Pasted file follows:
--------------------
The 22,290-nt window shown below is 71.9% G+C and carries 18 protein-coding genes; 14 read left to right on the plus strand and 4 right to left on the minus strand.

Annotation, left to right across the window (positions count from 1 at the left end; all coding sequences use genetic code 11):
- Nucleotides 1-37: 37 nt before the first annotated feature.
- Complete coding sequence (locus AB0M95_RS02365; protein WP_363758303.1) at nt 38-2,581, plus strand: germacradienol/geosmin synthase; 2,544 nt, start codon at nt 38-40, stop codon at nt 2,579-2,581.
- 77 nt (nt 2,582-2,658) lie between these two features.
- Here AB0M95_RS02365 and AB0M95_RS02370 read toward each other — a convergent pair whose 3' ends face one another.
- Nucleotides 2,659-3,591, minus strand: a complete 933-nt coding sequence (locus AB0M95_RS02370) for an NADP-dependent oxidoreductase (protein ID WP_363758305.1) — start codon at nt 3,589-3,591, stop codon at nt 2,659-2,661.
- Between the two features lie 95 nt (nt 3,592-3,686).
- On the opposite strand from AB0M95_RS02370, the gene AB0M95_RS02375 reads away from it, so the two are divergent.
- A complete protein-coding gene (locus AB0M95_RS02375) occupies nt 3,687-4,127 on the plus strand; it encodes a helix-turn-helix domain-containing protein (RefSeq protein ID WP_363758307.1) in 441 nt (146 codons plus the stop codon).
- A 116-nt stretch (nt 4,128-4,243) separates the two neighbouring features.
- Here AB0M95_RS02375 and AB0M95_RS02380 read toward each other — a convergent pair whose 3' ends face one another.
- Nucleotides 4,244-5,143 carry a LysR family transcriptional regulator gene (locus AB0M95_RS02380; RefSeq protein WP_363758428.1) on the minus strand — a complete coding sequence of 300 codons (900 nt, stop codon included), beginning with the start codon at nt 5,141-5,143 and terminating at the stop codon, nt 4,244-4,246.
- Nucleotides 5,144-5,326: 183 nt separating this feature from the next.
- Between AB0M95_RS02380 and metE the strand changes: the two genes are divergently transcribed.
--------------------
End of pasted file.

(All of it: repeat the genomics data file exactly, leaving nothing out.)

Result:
The 22,290-nt window shown below is 71.9% G+C and carries 18 protein-coding genes; 14 read left to right on the plus strand and 4 right to left on the minus strand.

Annotation, left to right across the window (positions count from 1 at the left end; all coding sequences use genetic code 11):
- Nucleotides 1-37: 37 nt before the first annotated feature.
- Complete coding sequence (locus AB0M95_RS02365; protein WP_363758303.1) at nt 38-2,581, plus strand: germacradienol/geosmin synthase; 2,544 nt, start codon at nt 38-40, stop codon at nt 2,579-2,581.
- 77 nt (nt 2,582-2,658) lie between these two features.
- Here AB0M95_RS02365 and AB0M95_RS02370 read toward each other — a convergent pair whose 3' ends face one another.
- Nucleotides 2,659-3,591, minus strand: a complete 933-nt coding sequence (locus AB0M95_RS02370) for an NADP-dependent oxidoreductase (protein ID WP_363758305.1) — start codon at nt 3,589-3,591, stop codon at nt 2,659-2,661.
- Between the two features lie 95 nt (nt 3,592-3,686).
- On the opposite strand from AB0M95_RS02370, the gene AB0M95_RS02375 reads away from it, so the two are divergent.
- A complete protein-coding gene (locus AB0M95_RS02375) occupies nt 3,687-4,127 on the plus strand; it encodes a helix-turn-helix domain-containing protein (RefSeq protein ID WP_363758307.1) in 441 nt (146 codons plus the stop codon).
- A 116-nt stretch (nt 4,128-4,243) separates the two neighbouring features.
- Here AB0M95_RS02375 and AB0M95_RS02380 read toward each other — a convergent pair whose 3' ends face one another.
- Nucleotides 4,244-5,143 carry a LysR family transcriptional regulator gene (locus AB0M95_RS02380; RefSeq protein WP_363758428.1) on the minus strand — a complete coding sequence of 300 codons (900 nt, stop codon included), beginning with the start codon at nt 5,141-5,143 and terminating at the stop codon, nt 4,244-4,246.
- Nucleotides 5,144-5,326: 183 nt separating this feature from the next.
- Between AB0M95_RS02380 and metE the strand changes: the two genes are divergently transcribed.